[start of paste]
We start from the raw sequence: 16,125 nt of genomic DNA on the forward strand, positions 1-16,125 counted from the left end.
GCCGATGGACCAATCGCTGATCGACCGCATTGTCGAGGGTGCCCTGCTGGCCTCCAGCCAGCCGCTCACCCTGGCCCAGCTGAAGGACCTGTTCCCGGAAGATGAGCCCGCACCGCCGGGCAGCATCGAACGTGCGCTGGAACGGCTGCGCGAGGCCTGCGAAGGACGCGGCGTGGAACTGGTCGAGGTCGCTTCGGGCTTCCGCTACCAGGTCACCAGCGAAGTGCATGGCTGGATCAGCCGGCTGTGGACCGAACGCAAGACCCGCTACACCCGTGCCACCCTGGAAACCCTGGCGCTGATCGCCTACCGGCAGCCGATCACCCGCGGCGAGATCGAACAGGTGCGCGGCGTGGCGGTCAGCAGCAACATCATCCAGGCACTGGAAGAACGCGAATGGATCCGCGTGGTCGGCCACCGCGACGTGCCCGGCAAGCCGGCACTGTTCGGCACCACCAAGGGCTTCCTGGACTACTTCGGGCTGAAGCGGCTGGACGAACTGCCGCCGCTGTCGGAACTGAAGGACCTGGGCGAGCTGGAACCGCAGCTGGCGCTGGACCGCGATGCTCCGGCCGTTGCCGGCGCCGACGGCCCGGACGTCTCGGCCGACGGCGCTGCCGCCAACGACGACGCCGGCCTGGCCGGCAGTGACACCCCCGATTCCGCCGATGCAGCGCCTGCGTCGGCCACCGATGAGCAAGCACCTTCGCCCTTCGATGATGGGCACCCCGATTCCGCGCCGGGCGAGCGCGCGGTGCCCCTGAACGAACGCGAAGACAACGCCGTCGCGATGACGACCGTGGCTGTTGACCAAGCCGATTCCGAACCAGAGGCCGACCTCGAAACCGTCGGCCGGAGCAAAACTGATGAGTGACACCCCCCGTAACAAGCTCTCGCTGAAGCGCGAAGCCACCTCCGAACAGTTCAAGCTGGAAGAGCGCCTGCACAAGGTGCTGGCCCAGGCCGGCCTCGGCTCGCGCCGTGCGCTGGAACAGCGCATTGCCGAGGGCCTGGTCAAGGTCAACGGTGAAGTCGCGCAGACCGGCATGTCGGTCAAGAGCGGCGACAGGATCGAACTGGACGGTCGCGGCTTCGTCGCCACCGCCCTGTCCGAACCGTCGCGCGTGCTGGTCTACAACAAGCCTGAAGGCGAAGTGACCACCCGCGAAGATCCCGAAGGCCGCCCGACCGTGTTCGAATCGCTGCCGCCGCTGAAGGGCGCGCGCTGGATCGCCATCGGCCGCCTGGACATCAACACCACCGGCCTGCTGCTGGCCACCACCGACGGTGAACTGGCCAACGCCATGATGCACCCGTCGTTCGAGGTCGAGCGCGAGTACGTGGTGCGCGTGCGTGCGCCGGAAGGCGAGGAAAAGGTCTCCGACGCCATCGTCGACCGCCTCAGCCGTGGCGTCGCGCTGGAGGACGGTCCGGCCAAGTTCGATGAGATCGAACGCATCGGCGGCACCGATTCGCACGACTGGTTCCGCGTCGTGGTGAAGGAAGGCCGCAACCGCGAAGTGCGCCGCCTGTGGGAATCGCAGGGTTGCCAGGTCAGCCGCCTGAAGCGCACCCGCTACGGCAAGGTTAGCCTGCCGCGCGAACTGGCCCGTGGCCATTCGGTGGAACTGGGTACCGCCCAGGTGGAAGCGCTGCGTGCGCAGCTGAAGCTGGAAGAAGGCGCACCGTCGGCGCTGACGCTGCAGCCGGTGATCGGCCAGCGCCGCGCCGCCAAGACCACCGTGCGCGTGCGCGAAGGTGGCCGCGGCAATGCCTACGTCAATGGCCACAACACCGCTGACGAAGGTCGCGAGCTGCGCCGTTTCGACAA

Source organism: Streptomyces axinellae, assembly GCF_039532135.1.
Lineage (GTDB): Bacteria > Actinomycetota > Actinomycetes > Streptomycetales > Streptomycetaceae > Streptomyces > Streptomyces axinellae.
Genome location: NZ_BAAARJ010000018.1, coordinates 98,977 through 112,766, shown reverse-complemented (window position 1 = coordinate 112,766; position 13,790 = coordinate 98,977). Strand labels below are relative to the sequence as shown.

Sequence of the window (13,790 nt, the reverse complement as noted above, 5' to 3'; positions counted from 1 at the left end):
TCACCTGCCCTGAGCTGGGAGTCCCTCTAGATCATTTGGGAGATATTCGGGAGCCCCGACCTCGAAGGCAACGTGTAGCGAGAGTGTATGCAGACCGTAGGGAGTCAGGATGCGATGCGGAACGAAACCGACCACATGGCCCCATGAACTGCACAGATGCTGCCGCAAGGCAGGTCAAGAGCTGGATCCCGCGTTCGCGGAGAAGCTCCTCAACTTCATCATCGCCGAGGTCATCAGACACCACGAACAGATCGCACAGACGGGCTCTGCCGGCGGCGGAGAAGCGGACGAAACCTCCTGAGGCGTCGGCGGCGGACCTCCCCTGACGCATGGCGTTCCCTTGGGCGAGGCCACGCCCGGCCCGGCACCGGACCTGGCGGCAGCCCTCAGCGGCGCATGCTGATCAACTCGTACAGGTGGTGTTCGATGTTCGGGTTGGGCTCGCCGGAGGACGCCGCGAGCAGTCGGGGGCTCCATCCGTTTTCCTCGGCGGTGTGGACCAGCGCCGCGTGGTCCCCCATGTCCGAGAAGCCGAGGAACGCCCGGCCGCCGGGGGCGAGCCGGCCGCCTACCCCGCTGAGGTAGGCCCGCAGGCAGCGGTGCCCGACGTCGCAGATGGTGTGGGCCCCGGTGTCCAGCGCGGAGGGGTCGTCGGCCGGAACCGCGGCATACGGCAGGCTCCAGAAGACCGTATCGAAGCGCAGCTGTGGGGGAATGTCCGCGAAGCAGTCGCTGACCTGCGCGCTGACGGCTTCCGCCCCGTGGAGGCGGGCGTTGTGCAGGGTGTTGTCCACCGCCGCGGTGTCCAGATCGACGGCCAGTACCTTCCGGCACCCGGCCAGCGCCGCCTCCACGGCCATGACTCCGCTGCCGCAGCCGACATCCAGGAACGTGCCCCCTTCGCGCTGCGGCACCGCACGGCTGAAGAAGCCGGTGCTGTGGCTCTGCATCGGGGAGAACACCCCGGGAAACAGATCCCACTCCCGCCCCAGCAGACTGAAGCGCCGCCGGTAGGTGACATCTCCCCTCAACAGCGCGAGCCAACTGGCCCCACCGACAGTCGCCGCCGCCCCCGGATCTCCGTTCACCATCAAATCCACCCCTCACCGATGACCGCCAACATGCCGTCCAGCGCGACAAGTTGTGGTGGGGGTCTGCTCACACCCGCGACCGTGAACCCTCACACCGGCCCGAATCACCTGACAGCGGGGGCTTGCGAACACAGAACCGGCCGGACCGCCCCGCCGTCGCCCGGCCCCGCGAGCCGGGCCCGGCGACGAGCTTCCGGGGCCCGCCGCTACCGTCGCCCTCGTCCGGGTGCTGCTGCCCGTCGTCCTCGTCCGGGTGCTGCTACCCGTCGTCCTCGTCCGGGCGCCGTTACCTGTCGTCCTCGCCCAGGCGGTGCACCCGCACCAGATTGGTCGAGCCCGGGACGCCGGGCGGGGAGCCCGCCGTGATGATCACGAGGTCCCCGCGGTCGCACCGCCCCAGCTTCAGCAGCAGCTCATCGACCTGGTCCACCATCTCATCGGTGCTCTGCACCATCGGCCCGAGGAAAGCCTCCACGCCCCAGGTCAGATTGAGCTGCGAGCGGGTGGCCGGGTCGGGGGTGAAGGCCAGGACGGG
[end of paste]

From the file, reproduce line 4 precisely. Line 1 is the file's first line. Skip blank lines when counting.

Lineage (GTDB): Bacteria > Actinomycetota > Actinomycetes > Streptomycetales > Streptomycetaceae > Streptomyces > Streptomyces axinellae.